“Immortal Empires is the biggest strategy game campaign ever created, combining the numerous factions and expansive maps of Total War: Warhammer, Total War: Warhammer II and Total War: Warhammer III. It also contains each game’s respective DLC factions, from the ravenous Vampire Coast to the skeletal Tomb Kings. “
Far More Than You Ever Saw In The RPG!
The old pen and paper Warhammer Fantasy RPG mostly took place in the Empire, not least of which because setting foot outside the walled cities was a great way to suffer a horrible death. That might have been your best case scenario, as there are fates much worse than death awaiting you. With the first Total War Warhammer game we got to see the New World of the Empire, as well as other well established realms such as the Dwarven Kingdoms, the Vampire Counts and of course, the Greenskins; expanded upon with DLC released after the game.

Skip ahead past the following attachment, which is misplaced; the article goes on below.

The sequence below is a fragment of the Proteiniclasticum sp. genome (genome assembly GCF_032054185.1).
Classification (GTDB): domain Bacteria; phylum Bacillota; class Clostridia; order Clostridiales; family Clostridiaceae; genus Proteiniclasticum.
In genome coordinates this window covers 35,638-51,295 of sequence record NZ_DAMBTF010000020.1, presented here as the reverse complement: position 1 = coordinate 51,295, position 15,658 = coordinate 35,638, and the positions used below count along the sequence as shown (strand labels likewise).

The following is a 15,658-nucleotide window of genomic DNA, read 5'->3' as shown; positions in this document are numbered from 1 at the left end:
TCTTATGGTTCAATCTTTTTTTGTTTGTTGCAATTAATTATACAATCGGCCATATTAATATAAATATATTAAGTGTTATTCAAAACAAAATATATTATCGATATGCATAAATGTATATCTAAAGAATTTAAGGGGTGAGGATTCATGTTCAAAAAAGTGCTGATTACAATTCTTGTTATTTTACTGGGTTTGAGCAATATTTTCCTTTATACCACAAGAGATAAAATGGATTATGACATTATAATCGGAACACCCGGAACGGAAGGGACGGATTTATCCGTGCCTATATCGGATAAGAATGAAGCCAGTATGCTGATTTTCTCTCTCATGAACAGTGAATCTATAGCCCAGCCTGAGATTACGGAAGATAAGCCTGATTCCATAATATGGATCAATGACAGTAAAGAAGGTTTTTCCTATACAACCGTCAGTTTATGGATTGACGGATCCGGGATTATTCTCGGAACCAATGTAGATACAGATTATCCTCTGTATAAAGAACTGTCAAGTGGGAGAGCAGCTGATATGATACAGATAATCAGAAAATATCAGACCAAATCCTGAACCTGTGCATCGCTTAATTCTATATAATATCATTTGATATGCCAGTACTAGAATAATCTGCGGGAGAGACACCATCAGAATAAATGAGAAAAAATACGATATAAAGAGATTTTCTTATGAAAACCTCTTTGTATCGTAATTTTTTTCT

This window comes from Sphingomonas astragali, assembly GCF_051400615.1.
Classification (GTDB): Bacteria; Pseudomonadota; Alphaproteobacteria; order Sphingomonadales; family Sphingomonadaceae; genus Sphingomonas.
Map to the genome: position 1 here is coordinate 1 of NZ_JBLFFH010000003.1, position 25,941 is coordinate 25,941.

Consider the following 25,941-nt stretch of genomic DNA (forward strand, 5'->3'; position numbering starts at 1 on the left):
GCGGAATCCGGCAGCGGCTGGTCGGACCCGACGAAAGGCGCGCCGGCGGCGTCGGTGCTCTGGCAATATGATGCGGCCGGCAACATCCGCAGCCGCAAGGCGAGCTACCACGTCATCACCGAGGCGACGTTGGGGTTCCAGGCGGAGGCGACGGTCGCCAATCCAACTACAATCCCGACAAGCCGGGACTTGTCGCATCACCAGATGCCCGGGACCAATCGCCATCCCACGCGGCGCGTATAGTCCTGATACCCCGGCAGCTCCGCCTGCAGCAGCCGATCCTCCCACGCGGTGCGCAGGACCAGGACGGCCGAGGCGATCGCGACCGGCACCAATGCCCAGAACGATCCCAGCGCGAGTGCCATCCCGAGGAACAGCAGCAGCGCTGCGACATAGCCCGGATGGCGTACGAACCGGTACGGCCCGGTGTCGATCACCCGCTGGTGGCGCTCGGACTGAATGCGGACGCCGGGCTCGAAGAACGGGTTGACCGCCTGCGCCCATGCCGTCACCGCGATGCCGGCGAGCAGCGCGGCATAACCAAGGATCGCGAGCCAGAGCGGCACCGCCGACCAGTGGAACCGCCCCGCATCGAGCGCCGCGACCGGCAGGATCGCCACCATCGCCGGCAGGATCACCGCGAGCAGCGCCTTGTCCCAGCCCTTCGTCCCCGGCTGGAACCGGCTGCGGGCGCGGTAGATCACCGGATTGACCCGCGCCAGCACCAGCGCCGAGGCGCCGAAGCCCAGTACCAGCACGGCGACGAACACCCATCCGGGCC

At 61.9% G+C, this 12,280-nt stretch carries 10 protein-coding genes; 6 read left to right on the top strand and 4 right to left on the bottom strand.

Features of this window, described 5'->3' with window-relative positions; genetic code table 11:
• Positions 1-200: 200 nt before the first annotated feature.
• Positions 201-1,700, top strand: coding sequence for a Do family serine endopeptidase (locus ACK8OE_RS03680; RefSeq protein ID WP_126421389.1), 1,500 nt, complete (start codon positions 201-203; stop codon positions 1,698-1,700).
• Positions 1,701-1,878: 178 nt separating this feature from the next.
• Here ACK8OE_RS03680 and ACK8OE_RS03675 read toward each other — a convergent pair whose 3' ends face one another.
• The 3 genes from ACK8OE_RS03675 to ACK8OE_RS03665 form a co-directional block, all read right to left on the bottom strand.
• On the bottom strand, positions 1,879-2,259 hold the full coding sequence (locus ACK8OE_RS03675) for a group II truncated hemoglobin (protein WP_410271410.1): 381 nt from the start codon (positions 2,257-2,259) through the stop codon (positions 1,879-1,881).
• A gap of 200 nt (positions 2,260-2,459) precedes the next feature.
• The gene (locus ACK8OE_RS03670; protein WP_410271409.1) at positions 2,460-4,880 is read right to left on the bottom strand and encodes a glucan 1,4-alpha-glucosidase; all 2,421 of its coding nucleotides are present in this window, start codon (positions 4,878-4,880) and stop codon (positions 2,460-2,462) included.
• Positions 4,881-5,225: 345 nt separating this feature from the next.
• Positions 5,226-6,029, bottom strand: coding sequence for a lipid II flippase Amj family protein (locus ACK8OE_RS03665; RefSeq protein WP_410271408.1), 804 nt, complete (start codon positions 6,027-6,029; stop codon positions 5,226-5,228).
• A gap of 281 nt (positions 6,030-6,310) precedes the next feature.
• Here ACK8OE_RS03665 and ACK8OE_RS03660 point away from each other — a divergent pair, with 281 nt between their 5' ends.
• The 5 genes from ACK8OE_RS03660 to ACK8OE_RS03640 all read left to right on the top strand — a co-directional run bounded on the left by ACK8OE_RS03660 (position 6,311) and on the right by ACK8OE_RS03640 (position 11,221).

The second expanded into the unknown western Old World, with Elves both High and Dark, the remnants of the Lizardfolk Kingdoms and others. Total War offered you a chance to play a campaign specific to those environs, but also offered something very unique for owners of the first game. You could play a mode called Mortal Empires, on a map composed of both games, including all the playable races and DLC both old and new.
With the release of Warhammer III, it was assumed by fans that the same thing would take place. However, thanks to the odd placement of Kislev on the map and the need to stitch the Chaos Wastes together, this took Total War a little longer to achieve. They did indeed manage it, and you are now able to roam from one side of The Fated Place to the other, doing whatever the race you chose does best.